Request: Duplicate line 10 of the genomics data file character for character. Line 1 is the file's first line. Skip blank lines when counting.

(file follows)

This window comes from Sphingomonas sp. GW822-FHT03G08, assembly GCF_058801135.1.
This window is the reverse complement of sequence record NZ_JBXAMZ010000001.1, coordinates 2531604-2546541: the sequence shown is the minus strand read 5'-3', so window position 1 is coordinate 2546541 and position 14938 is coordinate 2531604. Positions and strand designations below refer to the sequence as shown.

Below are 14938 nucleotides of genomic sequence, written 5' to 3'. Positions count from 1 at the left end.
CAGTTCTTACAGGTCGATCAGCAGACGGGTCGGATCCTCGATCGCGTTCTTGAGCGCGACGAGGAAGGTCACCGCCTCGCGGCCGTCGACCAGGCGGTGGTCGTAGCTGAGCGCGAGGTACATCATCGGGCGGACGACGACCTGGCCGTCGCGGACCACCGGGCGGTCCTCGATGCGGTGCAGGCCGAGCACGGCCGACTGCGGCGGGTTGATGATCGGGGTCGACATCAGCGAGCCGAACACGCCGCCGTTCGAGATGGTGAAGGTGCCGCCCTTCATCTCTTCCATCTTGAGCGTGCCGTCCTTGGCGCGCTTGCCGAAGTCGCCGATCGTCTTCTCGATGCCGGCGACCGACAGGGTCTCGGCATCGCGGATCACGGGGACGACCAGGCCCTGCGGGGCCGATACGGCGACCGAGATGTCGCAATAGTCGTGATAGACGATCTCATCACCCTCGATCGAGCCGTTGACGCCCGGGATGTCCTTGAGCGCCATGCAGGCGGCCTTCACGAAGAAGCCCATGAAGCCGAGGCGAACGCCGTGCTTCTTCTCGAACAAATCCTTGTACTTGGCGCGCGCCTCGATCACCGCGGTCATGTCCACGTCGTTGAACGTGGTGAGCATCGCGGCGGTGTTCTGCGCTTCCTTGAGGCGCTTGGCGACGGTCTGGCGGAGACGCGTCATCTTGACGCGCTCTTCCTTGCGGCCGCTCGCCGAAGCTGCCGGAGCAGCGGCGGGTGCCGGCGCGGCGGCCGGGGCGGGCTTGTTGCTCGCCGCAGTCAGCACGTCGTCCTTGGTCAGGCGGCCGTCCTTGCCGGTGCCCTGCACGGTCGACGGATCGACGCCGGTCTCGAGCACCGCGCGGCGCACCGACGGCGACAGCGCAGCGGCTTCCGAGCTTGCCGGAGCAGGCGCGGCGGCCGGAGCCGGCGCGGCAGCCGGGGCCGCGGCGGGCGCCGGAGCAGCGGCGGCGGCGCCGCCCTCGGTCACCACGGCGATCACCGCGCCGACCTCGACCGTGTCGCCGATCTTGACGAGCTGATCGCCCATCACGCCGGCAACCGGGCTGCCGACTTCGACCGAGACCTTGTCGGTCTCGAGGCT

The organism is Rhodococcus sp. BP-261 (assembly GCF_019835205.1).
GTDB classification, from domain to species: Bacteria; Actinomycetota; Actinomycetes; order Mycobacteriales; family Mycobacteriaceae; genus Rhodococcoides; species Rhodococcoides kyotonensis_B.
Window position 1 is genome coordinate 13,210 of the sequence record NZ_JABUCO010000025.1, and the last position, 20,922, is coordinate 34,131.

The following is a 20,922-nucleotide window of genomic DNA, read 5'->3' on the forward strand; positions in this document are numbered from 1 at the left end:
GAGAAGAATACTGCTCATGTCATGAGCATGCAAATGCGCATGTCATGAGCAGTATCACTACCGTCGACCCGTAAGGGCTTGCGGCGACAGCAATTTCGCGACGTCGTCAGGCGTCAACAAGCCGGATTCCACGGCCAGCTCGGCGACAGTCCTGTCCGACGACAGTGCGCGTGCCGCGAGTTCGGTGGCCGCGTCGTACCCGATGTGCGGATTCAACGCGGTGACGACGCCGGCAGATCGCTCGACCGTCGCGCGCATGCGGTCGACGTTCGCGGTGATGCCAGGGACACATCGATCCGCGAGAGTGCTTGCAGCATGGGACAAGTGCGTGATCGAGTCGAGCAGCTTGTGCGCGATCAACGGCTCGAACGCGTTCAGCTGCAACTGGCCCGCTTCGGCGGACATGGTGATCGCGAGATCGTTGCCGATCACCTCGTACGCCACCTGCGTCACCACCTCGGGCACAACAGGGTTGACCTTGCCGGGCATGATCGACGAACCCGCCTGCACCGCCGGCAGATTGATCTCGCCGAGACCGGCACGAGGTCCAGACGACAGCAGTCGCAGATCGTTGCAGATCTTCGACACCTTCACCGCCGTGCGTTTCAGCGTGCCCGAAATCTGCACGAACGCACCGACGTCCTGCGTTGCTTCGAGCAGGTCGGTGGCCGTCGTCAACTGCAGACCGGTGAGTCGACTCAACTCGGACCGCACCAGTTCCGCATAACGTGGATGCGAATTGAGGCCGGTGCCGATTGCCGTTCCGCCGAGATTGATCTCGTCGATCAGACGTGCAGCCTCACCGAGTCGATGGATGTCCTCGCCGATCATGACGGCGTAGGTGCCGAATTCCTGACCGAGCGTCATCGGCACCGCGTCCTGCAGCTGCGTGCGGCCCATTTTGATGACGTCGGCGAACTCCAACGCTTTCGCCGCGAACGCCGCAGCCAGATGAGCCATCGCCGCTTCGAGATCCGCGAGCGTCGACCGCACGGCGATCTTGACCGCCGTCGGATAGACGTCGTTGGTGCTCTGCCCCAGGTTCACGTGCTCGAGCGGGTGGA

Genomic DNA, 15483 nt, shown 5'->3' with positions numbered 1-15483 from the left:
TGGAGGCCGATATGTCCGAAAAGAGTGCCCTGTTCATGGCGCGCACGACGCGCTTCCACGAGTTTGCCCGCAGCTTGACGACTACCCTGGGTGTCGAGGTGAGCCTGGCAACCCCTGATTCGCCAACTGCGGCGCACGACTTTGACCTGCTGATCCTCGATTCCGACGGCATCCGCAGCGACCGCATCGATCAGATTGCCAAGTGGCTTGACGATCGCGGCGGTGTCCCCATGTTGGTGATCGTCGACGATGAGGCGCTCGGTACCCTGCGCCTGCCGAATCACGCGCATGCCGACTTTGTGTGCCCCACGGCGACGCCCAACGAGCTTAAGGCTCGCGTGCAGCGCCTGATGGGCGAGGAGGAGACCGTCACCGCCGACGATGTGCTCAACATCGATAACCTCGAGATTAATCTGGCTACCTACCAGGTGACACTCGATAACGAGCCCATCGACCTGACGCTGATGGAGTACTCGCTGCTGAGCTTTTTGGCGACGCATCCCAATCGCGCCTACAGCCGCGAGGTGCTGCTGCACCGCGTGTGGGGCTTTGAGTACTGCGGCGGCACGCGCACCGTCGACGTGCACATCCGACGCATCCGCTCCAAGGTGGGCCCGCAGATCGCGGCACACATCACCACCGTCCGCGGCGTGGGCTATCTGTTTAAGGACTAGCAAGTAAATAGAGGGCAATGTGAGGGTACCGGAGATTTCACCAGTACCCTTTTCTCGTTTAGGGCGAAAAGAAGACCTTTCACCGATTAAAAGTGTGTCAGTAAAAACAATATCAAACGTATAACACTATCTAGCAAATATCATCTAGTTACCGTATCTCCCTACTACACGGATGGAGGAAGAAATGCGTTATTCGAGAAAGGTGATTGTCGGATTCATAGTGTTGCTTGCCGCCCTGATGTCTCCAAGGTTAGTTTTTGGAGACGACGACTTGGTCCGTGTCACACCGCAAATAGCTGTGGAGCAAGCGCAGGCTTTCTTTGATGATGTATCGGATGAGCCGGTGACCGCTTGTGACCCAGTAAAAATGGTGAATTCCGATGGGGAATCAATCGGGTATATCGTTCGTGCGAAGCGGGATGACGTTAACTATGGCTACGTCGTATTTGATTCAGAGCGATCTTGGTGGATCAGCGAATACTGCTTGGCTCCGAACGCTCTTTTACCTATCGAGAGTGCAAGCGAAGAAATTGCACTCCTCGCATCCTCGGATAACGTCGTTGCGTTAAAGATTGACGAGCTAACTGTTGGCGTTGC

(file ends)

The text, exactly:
Genomic DNA, 15483 nt, shown 5'->3' with positions numbered 1-15483 from the left: